Thus, on the eve of HUSKY, German forces controlled the northern approaches to Italy and were firmly ensconced around Rome. If the Italians defected, the German commanders would be in a position to evacuate their forces from the south to a defensive line along the northern Apennines. Were the Italians to continue the fight, the Germans contemplated defending all of Italy. All signs pointed to an Allied attack upon Sicily, but the Germans were forced to be prepared for a number of eventualities. The next move depended upon the Allies-and the Italians.4
The uncertainty in the relations between the two European Axis partners was not unwelcome to the Allies, but the German reinforcement of Italy and Sicily was hardly encouraging. To the Allies, HUSKY represented months of preparation. It developed as a unique combined undertaking, involving mounting, assembling, and supplying assault forces from tour widely separated areas -the United States, the United Kingdom, the Middle East, and North Africa. It required the organization and dispatch of one task force from the United States, the assembly in the theater of a gigantic  

Allied armada, and the launching of an ambitious amphibious operation. HUSKY also represented the first large-scale Allied venture in airborne operations. To maintain equal status between U.S. and British forces, special arrangements for command and administration were required. In the process, HUSKY ushered in an experiment in military government for occupied enemy territory. All of these experiences were to furnish valuable precedents for the management and conduct of subsequent combined operations.
The preparation and execution of this whirlwind campaign, which lasted only thirty-nine days (10 July-17 August 1943), pointed up the fact that much operational planning hitherto performed in Washington was shifting to large theater headquarters. The development of the replacement system and of the standing operating procedure for convoy loading and dispatching troops to the field made much of the work of operations officers in Washington routine and automatic. At the same time the tendency for an increasing number of General Marshall's plans and operations assistants to go overseas to serve on the theater headquarters staff as observers, liaison officers, planners, and active participants in the operation became even more marked.5 The chief Army planner, General Wedemeyer, during a tour of extended temporary duty in the North African theater, joined General Patton's staff and at the latter's request analyzed the entire operational plan for HUSKY. Wedemeyer went so far as to ask for and receive command of a regiment and participated in the initial fighting in Sicily.6 This leaven of practical experience with amphibious operations, needless to say, was to serve the Washington Army headquarters in good stead in subsequent planning for the highly operational phase of the war.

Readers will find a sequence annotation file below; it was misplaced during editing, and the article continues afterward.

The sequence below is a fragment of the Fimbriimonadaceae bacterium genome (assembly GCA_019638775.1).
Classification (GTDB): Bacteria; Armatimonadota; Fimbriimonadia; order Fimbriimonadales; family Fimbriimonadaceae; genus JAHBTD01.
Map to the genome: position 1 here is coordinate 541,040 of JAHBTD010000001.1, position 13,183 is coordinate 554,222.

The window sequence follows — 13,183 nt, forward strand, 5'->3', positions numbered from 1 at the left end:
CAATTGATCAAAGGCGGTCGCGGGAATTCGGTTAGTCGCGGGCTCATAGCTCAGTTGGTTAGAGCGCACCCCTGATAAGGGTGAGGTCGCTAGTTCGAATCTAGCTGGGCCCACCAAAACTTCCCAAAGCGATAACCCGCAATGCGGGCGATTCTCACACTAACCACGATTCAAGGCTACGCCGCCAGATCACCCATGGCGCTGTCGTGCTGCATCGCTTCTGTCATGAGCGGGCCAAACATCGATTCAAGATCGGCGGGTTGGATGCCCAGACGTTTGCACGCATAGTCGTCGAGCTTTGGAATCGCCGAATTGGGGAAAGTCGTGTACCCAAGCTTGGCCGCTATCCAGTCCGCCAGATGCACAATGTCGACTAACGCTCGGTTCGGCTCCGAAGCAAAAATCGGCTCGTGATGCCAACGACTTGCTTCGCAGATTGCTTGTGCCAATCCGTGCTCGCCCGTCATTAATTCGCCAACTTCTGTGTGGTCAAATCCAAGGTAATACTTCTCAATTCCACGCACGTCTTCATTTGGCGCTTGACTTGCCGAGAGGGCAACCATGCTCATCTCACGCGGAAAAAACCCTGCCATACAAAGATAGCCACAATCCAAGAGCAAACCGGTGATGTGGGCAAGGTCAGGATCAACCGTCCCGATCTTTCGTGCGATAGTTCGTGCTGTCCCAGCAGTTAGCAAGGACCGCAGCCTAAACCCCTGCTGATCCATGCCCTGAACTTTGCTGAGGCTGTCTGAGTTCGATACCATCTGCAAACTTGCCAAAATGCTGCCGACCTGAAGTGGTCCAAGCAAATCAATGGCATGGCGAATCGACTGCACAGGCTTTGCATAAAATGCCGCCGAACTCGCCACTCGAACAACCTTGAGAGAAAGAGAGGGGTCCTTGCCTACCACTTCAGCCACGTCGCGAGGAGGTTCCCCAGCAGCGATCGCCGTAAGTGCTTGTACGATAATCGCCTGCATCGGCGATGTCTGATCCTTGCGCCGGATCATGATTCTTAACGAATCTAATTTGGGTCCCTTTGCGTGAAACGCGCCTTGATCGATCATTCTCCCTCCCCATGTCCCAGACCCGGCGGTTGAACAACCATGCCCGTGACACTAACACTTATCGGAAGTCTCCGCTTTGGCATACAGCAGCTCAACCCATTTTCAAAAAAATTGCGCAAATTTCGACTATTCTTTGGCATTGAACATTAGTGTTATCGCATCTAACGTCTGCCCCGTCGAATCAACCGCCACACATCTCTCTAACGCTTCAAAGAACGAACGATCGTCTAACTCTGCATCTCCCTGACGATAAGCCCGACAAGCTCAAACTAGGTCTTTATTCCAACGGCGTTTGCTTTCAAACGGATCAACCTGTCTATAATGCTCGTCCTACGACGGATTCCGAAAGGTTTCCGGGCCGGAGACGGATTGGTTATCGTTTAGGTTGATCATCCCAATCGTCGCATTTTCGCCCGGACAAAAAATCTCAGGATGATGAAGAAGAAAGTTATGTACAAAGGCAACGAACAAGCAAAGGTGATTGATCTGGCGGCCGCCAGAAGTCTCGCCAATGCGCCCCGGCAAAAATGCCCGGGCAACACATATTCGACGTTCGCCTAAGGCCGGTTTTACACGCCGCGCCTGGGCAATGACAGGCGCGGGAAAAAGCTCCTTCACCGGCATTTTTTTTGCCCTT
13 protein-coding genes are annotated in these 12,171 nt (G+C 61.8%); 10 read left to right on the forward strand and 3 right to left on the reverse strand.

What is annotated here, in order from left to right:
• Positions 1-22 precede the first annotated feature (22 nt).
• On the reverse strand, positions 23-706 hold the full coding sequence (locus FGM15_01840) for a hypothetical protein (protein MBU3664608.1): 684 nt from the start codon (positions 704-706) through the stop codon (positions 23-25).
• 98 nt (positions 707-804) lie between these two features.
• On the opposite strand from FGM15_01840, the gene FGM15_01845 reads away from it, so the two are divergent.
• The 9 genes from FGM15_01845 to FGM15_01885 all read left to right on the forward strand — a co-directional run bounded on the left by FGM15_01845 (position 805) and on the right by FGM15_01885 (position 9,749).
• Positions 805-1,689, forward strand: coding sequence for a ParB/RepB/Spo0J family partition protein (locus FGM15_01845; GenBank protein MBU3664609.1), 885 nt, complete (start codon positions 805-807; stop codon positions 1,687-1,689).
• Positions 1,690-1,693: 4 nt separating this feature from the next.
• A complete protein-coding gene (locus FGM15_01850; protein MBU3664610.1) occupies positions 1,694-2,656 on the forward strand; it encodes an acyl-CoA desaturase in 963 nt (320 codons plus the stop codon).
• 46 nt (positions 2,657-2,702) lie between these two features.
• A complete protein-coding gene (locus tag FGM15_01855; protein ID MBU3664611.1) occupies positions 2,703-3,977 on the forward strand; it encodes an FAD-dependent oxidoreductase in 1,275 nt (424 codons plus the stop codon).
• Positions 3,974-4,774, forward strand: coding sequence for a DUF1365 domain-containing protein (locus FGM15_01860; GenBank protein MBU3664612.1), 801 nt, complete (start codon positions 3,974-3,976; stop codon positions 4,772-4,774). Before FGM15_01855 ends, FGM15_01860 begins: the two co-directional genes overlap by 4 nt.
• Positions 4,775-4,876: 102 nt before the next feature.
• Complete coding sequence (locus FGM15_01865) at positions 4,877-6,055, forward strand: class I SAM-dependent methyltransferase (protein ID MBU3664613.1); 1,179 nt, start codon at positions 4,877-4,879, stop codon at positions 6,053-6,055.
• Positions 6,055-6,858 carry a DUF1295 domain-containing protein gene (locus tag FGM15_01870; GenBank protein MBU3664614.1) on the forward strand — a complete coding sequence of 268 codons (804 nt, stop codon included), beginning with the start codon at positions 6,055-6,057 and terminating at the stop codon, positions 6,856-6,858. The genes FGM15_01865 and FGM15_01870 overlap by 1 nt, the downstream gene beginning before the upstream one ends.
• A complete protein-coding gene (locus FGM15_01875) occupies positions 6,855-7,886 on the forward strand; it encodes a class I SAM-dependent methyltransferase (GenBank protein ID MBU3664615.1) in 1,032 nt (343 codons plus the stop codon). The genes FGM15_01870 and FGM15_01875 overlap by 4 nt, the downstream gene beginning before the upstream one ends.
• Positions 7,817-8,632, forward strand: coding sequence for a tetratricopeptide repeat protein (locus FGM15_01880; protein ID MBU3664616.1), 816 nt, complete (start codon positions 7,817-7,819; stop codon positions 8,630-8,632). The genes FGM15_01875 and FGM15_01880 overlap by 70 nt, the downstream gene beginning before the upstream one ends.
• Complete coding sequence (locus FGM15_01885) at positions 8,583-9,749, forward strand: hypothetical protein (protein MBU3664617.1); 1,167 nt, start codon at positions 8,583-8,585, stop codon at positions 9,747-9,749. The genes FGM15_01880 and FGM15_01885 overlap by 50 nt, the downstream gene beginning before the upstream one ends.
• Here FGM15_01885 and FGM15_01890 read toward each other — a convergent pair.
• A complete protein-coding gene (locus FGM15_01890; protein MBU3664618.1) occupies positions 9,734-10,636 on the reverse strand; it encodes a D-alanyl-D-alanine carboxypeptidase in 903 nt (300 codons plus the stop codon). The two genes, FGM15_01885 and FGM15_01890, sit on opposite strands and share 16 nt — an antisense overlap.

While some of its representatives were busily engaged in theater planning, the Washington Army headquarters completed arrangements for dispatching the 45th Infantry Division and the 82d Airborne Division.7 The combat-loaded 45th Division was a task force in miniature, for whose preparation the Washington headquarters had already had intensive experience in mounting and moving the Western Task Force for TORCH. The 82d Airborne arrived in the North African theater in May, followed a month later by the 45th Division. General Marshall's operations staff examined General Eisenhower's troop lists in terms not only of available units, ships, and escorts but also of the effect on other prospective operations, particularly on the build-up in the European theater for

the projected cross-Channel operation.8
The contrast in the totals of American strength divided between North Africa and the United Kingdom in the summer of 1943 drove home the need to hold the line so far as possible and to use troops already in the Mediterranean for HUSKY. By 1 July 1943, just ten days before HUSKY was launched, the strength of U.S. forces in the North African theater was estimated by the Washington planners at over 528,000, while U.S. strength in the United Kingdom was only about 160,000.9 Meanwhile, replacements had to be sent to the active theater, and the War Department took steps to correct deficiencies in the replacement training program in the zone of interior. It opened replacement depots on both coasts, increased capacities for training infantry and field artillery replacements, augmented training periods, and made provision for more small unit training.10